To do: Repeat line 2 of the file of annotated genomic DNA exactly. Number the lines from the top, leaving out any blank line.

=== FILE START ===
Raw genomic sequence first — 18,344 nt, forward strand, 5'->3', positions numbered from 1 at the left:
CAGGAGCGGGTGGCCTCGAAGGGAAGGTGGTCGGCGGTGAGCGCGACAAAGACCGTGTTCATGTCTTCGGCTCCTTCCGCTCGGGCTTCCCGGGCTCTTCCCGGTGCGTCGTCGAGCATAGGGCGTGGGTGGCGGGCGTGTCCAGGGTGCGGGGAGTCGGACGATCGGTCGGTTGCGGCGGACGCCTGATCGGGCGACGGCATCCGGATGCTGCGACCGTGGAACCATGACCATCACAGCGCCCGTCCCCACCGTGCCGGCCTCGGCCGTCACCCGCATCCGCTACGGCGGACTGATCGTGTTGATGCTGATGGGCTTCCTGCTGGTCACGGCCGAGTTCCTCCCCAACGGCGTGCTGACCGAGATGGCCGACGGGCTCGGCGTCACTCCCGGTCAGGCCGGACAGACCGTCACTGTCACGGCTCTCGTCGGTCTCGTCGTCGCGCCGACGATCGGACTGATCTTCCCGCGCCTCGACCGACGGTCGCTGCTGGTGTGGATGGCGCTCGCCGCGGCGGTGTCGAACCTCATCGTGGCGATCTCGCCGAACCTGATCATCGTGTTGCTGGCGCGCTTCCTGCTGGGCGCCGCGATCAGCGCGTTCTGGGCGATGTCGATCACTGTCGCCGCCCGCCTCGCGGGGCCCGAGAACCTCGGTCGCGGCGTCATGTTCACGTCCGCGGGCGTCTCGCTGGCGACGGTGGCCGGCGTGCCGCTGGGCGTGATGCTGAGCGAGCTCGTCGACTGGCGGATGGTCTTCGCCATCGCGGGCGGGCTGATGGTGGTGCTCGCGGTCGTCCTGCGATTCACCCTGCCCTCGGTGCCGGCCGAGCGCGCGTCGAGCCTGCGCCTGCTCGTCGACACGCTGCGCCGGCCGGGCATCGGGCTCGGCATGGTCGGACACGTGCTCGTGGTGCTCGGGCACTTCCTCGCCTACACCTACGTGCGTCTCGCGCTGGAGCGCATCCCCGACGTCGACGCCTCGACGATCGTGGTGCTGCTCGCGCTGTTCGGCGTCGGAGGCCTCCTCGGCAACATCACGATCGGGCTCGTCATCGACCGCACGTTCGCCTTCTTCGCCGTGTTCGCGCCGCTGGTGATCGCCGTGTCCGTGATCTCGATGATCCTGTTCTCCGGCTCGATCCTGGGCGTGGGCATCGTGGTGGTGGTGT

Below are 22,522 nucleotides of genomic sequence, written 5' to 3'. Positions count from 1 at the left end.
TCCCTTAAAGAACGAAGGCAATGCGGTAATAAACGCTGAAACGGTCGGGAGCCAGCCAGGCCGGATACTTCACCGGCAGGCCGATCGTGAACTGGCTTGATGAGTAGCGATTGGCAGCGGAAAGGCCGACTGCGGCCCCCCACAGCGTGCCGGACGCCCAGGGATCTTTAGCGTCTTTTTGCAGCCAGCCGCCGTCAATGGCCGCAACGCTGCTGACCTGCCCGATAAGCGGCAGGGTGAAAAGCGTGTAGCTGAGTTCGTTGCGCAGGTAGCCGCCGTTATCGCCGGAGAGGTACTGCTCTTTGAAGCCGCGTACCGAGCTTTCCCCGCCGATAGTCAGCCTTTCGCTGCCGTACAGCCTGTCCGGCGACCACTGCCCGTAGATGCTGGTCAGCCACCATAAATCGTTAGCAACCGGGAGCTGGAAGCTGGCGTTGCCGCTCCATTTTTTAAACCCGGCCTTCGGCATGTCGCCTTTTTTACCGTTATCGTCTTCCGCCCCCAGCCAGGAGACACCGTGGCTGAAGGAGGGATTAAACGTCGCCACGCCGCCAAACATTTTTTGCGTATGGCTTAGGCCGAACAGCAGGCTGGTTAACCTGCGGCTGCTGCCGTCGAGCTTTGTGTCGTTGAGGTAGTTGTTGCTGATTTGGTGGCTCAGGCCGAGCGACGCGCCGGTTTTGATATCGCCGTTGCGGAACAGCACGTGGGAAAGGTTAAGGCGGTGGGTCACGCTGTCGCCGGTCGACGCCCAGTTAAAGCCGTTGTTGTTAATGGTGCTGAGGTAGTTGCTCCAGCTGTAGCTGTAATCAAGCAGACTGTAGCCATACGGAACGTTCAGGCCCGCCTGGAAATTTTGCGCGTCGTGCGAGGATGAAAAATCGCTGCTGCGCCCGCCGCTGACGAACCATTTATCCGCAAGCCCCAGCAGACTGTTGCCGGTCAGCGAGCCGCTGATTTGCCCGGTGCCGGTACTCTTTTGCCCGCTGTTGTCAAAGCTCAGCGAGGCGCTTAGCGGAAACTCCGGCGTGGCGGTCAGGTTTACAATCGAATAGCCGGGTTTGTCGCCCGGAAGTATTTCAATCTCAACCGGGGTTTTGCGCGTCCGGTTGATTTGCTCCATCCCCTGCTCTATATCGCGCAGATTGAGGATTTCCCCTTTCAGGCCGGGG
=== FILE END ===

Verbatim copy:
CAGGAGCGGGTGGCCTCGAAGGGAAGGTGGTCGGCGGTGAGCGCGACAAAGACCGTGTTCATGTCTTCGGCTCCTTCCGCTCGGGCTTCCCGGGCTCTTCCCGGTGCGTCGTCGAGCATAGGGCGTGGGTGGCGGGCGTGTCCAGGGTGCGGGGAGTCGGACGATCGGTCGGTTGCGGCGGACGCCTGATCGGGCGACGGCATCCGGATGCTGCGACCGTGGAACCATGACCATCACAGCGCCCGTCCCCACCGTGCCGGCCTCGGCCGTCACCCGCATCCGCTACGGCGGACTGATCGTGTTGATGCTGATGGGCTTCCTGCTGGTCACGGCCGAGTTCCTCCCCAACGGCGTGCTGACCGAGATGGCCGACGGGCTCGGCGTCACTCCCGGTCAGGCCGGACAGACCGTCACTGTCACGGCTCTCGTCGGTCTCGTCGTCGCGCCGACGATCGGACTGATCTTCCCGCGCCTCGACCGACGGTCGCTGCTGGTGTGGATGGCGCTCGCCGCGGCGGTGTCGAACCTCATCGTGGCGATCTCGCCGAACCTGATCATCGTGTTGCTGGCGCGCTTCCTGCTGGGCGCCGCGATCAGCGCGTTCTGGGCGATGTCGATCACTGTCGCCGCCCGCCTCGCGGGGCCCGAGAACCTCGGTCGCGGCGTCATGTTCACGTCCGCGGGCGTCTCGCTGGCGACGGTGGCCGGCGTGCCGCTGGGCGTGATGCTGAGCGAGCTCGTCGACTGGCGGATGGTCTTCGCCATCGCGGGCGGGCTGATGGTGGTGCTCGCGGTCGTCCTGCGATTCACCCTGCCCTCGGTGCCGGCCGAGCGCGCGTCGAGCCTGCGCCTGCTCGTCGACACGCTGCGCCGGCCGGGCATCGGGCTCGGCATGGTCGGACACGTGCTCGTGGTGCTCGGGCACTTCCTCGCCTACACCTACGTGCGTCTCGCGCTGGAGCGCATCCCCGACGTCGACGCCTCGACGATCGTGGTGCTGCTCGCGCTGTTCGGCGTCGGAGGCCTCCTCGGCAACATCACGATCGGGCTCGTCATCGACCGCACGTTCGCCTTCTTCGCCGTGTTCGCGCCGCTGGTGATCGCCGTGTCCGTGATCTCGATGATCCTGTTCTCCGGCTCGATCCTGGGCGTGGGCATCGTGGTGGTGGTGT